The Ivy League universities are all highly regarded academically. As is often the case, history plays a significant influence. Giving them a long track record will help them attract the best students. Over a third of US Presidents attended Ivy League schools, and they have a disproportionate number of Nobel laureates.
Few people worldwide have heard of the eight Ivy League Universities, and even fewer who can’t name at least a handful of them. Regardless, most people who can’t call at least Harvard and Yale will still think of the Ivy League as prominent universities and high-quality research organizations. Ironically, the Ivy League, at least officially, is uninterested in education or research. It’s a real sports league!
What is the Ivy League?
The Ivy League is a group of private universities that hold sports conferences in the US. These colleges engage in competitive sports, competing against each other in various of student athletic sports.
A visit to the Ivy League’s website reveals that it offers a lot of sports news but not much about the academic side of college and university life; there is only one page of admissions guidance for athletes who want to play for one of the teams.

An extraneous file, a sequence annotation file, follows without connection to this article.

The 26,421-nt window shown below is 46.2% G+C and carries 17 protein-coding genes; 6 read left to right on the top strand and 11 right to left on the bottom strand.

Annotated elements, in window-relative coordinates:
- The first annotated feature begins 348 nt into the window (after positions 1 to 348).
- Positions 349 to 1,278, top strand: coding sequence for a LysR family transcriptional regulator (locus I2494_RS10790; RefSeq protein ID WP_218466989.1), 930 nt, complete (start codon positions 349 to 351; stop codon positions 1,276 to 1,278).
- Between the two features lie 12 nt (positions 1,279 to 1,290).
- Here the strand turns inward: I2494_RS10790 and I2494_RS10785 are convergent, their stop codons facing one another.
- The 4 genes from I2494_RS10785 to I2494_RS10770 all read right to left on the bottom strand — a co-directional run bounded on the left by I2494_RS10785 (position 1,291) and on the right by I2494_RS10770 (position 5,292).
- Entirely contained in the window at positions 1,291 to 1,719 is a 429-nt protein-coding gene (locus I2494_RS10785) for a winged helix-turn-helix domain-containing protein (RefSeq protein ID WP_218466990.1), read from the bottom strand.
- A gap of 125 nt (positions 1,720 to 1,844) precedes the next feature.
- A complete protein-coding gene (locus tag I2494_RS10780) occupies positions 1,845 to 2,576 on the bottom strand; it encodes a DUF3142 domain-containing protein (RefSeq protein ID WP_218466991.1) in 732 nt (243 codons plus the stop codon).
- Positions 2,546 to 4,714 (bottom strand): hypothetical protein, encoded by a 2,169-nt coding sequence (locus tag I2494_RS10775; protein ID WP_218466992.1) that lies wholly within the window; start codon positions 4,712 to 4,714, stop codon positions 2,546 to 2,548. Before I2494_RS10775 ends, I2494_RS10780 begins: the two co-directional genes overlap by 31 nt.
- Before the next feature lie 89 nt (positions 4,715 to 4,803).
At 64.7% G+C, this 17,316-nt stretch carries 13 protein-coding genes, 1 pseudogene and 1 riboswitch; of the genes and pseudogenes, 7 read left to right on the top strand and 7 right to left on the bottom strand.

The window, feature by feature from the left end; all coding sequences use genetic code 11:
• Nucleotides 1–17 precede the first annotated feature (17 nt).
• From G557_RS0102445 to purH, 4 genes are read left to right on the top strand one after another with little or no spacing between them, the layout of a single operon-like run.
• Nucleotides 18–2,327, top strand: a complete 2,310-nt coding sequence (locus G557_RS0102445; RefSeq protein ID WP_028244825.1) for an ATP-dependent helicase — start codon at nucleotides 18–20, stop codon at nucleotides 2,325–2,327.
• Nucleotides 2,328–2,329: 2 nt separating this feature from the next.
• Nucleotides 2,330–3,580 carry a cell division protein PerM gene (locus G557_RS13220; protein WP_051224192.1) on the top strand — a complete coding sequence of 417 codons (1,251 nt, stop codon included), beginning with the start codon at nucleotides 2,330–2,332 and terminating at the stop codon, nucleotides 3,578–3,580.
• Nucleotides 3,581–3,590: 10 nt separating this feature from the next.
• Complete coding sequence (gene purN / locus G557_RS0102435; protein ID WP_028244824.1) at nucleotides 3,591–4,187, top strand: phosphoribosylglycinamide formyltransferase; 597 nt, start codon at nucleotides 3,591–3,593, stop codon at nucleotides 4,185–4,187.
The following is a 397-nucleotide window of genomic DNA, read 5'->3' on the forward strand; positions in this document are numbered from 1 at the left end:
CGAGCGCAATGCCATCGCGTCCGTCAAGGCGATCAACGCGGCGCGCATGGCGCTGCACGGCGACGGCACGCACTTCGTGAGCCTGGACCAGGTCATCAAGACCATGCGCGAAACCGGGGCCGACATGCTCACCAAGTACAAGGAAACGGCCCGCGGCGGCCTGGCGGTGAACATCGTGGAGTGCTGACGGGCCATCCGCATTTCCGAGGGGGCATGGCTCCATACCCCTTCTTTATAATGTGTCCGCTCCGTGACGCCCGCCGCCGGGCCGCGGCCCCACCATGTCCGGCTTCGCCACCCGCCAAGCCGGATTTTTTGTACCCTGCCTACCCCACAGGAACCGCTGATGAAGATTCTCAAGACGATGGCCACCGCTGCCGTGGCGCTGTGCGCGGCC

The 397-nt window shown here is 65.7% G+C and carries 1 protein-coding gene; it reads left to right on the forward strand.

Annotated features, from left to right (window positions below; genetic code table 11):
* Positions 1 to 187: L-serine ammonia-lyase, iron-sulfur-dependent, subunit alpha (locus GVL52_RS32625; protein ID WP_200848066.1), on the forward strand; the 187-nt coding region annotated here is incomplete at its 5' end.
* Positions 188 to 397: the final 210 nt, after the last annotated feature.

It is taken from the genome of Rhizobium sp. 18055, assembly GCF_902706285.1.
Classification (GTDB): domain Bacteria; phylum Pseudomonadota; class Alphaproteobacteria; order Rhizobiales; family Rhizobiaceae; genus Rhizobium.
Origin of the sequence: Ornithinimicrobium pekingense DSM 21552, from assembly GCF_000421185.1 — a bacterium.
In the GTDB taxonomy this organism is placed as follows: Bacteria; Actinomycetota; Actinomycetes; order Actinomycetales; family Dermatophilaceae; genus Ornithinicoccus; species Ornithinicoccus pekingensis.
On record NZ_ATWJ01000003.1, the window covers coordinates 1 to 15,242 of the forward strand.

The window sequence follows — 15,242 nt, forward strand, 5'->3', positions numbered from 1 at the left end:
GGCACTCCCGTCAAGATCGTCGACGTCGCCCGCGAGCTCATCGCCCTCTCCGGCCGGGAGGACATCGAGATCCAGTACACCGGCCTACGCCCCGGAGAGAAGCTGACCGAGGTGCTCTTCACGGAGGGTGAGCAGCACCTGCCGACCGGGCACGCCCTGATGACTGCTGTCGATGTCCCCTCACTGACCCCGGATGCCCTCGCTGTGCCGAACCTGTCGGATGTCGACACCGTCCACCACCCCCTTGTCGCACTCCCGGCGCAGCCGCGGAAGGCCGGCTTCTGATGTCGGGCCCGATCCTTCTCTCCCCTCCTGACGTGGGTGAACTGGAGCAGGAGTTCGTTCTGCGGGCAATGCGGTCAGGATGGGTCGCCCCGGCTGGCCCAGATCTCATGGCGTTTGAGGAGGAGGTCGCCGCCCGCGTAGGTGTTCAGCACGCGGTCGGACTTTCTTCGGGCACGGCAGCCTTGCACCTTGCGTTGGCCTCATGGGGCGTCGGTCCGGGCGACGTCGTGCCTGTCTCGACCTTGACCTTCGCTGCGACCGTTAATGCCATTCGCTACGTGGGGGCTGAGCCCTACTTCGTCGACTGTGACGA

The Ivy League was established in 1954, but the term has been used since the 1930s. Picking up on a nineteenth-century habit of planting ivy at numerous universities, sports writers used it to refer to the inter-college rivalry between the historic institutions. The term’s athletic origins confine membership to those eight universities with a common history and geography, making it an elite club.
What are the Ivy League Universities?
The limited group of eight US institutions earned their name from sports. Certainly, it goes without saying that all the Ivy League universities are venerable and esteemed institutions. Seven of them were founded during the colonial period of America, and they are universally recognized for their academic excellence. Despite being members of the Association of American Colleges, an organization that represents the greatest colleges in America, Ivy League universities are frequently regarded as the best that America has to offer.
Ivy League universities list
- Harvard College (Massachusetts)
- Yale College (Connecticut)
- Princeton (New Jersey) University
- New York’s Columbia University
- Rhode Island’s Brown University
- Dartmouth (New Hampshire) College
- Penn State University (Pennsylvania)
- New York’s Cornell University
Indeed, the Ivy League brand is so powerful that it is routinely employed when discussing other high-performing universities in America, with phrases like Ivy Plus, Public Ivies, and Hidden Ivies used to construct new lists and classifications. While the word is actually about sports, it is best known as a shorthand for America’s premier institutions.
Of course, the Ivies are not the only institutions of distinction in the United States. There are other universities outside of the League that provide good education and are worth considering due to their strong worldwide rankings and lower tuition fees. Stanford, M.I.T., and Caltech are among them – colleges that are not exactly Ivy League but have a similar reputation and social standing. In fact, because of MIT’s renown, Stanford is frequently mistaken for an Ivy League school, even though it is not.